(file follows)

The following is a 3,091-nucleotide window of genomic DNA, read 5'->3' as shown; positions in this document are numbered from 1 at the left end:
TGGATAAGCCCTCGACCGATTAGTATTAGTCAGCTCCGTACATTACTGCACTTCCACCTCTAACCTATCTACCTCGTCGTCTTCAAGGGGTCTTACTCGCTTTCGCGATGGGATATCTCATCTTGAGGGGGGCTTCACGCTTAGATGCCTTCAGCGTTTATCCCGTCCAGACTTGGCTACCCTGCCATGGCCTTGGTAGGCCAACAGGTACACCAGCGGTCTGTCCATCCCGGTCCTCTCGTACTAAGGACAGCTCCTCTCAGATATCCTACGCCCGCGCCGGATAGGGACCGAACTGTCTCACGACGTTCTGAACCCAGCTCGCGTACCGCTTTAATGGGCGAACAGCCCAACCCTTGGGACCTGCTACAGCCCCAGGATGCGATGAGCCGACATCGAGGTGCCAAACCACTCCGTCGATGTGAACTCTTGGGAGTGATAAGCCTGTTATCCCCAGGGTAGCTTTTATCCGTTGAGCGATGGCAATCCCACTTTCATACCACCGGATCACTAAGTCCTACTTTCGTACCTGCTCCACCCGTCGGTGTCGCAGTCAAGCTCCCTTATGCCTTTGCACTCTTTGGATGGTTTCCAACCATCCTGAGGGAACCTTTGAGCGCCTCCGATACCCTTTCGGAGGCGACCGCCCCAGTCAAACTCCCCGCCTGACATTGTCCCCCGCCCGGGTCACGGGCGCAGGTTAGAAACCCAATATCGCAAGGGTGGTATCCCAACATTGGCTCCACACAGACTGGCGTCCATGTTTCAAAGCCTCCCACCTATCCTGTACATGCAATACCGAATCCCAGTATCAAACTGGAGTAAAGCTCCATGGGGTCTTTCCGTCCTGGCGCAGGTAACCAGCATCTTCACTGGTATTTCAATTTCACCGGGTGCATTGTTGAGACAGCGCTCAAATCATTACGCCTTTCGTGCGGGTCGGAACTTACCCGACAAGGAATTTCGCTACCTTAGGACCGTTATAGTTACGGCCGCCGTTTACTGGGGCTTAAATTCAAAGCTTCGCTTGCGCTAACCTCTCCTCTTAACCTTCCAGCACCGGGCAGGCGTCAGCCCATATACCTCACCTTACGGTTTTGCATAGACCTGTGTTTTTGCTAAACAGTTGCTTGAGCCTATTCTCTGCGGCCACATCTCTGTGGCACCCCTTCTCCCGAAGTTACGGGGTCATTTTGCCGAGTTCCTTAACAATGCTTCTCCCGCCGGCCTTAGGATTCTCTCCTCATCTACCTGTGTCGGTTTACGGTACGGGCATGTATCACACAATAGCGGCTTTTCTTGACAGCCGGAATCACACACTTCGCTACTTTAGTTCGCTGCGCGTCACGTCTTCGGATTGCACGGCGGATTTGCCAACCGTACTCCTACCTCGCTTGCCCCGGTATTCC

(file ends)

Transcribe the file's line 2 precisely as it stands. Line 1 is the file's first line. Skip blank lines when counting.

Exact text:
TGGATAAGCCCTCGACCGATTAGTATTAGTCAGCTCCGTACATTACTGCACTTCCACCTCTAACCTATCTACCTCGTCGTCTTCAAGGGGTCTTACTCGCTTTCGCGATGGGATATCTCATCTTGAGGGGGGCTTCACGCTTAGATGCCTTCAGCGTTTATCCCGTCCAGACTTGGCTACCCTGCCATGGCCTTGGTAGGCCAACAGGTACACCAGCGGTCTGTCCATCCCGGTCCTCTCGTACTAAGGACAGCTCCTCTCAGATATCCTACGCCCGCGCCGGATAGGGACCGAACTGTCTCACGACGTTCTGAACCCAGCTCGCGTACCGCTTTAATGGGCGAACAGCCCAACCCTTGGGACCTGCTACAGCCCCAGGATGCGATGAGCCGACATCGAGGTGCCAAACCACTCCGTCGATGTGAACTCTTGGGAGTGATAAGCCTGTTATCCCCAGGGTAGCTTTTATCCGTTGAGCGATGGCAATCCCACTTTCATACCACCGGATCACTAAGTCCTACTTTCGTACCTGCTCCACCCGTCGGTGTCGCAGTCAAGCTCCCTTATGCCTTTGCACTCTTTGGATGGTTTCCAACCATCCTGAGGGAACCTTTGAGCGCCTCCGATACCCTTTCGGAGGCGACCGCCCCAGTCAAACTCCCCGCCTGACATTGTCCCCCGCCCGGGTCACGGGCGCAGGTTAGAAACCCAATATCGCAAGGGTGGTATCCCAACATTGGCTCCACACAGACTGGCGTCCATGTTTCAAAGCCTCCCACCTATCCTGTACATGCAATACCGAATCCCAGTATCAAACTGGAGTAAAGCTCCATGGGGTCTTTCCGTCCTGGCGCAGGTAACCAGCATCTTCACTGGTATTTCAATTTCACCGGGTGCATTGTTGAGACAGCGCTCAAATCATTACGCCTTTCGTGCGGGTCGGAACTTACCCGACAAGGAATTTCGCTACCTTAGGACCGTTATAGTTACGGCCGCCGTTTACTGGGGCTTAAATTCAAAGCTTCGCTTGCGCTAACCTCTCCTCTTAACCTTCCAGCACCGGGCAGGCGTCAGCCCATATACCTCACCTTACGGTTTTGCATAGACCTGTGTTTTTGCTAAACAGTTGCTTGAGCCTATTCTCTGCGGCCACATCTCTGTGGCACCCCTTCTCCCGAAGTTACGGGGTCATTTTGCCGAGTTCCTTAACAATGCTTCTCCCGCCGGCCTTAGGATTCTCTCCTCATCTACCTGTGTCGGTTTACGGTACGGGCATGTATCACACAATAGCGGCTTTTCTTGACAGCCGGAATCACACACTTCGCTACTTTAGTTCGCTGCGCGTCACGTCTTCGGATTGCACGGCGGATTTGCCAACCGTACTCCTACCTCGCTTGCCCCGGTATTCC